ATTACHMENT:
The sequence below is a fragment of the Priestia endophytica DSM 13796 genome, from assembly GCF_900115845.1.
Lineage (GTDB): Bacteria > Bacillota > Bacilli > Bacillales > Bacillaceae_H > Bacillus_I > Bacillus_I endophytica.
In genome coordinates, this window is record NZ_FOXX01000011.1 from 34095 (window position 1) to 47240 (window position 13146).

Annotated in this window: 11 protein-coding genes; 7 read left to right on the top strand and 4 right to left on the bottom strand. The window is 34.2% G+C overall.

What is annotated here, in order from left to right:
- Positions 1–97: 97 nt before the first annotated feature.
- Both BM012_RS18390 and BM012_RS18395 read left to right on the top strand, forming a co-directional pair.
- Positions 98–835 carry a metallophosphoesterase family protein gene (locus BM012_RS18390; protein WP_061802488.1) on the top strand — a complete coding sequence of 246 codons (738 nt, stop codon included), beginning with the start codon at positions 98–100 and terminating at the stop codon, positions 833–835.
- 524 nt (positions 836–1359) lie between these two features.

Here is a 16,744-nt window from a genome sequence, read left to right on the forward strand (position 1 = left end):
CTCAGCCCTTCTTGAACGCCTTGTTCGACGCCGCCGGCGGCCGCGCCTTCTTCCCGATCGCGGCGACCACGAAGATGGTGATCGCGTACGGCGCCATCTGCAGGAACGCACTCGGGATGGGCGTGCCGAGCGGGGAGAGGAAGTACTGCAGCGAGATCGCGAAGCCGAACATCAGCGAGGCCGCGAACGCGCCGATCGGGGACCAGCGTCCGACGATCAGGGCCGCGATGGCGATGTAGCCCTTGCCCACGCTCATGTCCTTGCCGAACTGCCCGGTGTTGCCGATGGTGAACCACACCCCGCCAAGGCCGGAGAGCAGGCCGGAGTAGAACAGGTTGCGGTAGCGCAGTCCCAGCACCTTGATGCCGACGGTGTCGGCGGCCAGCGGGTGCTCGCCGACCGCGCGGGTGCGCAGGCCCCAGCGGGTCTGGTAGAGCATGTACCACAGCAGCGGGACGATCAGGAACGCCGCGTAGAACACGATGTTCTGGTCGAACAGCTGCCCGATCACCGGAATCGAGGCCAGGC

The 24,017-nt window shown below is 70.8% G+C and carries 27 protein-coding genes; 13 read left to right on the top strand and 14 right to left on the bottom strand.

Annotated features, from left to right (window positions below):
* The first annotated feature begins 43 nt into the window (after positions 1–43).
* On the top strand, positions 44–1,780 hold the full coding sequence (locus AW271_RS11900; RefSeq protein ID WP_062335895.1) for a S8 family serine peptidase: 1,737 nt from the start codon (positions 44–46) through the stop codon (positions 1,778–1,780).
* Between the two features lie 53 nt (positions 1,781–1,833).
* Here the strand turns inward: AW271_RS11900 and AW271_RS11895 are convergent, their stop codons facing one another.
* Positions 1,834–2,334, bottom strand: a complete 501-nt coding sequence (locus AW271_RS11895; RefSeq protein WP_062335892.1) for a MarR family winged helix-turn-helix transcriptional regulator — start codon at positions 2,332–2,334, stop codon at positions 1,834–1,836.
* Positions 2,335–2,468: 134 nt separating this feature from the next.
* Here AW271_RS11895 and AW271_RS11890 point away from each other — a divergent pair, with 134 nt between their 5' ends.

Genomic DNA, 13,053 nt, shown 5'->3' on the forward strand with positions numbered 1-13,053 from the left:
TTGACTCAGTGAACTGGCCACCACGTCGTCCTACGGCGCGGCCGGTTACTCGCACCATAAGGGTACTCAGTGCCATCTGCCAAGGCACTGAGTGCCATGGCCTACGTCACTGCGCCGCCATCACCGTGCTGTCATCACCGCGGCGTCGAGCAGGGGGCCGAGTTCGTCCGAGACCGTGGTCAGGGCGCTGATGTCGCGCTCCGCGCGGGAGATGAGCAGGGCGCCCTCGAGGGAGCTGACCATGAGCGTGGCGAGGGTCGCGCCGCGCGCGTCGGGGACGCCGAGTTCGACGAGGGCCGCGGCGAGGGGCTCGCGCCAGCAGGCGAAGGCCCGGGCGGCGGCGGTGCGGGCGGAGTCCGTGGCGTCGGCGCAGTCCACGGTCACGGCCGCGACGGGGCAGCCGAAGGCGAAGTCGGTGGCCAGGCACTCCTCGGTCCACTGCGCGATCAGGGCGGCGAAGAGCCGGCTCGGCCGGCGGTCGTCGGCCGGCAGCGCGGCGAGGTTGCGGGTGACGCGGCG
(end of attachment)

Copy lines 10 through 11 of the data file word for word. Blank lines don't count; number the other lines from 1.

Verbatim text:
Here is a 16,744-nt window from a genome sequence, read left to right on the forward strand (position 1 = left end):
CTCAGCCCTTCTTGAACGCCTTGTTCGACGCCGCCGGCGGCCGCGCCTTCTTCCCGATCGCGGCGACCACGAAGATGGTGATCGCGTACGGCGCCATCTGCAGGAACGCACTCGGGATGGGCGTGCCGAGCGGGGAGAGGAAGTACTGCAGCGAGATCGCGAAGCCGAACATCAGCGAGGCCGCGAACGCGCCGATCGGGGACCAGCGTCCGACGATCAGGGCCGCGATGGCGATGTAGCCCTTGCCCACGCTCATGTCCTTGCCGAACTGCCCGGTGTTGCCGATGGTGAACCACACCCCGCCAAGGCCGGAGAGCAGGCCGGAGTAGAACAGGTTGCGGTAGCGCAGTCCCAGCACCTTGATGCCGACGGTGTCGGCGGCCAGCGGGTGCTCGCCGACCGCGCGGGTGCGCAGGCCCCAGCGGGTCTGGTAGAGCATGTACCACAGCAGCGGGACGATCAGGAACGCCGCGTAGAACACGATGTTCTGGTCGAACAGCTGCCCGATCACCGGAATCGAGGCCAGGC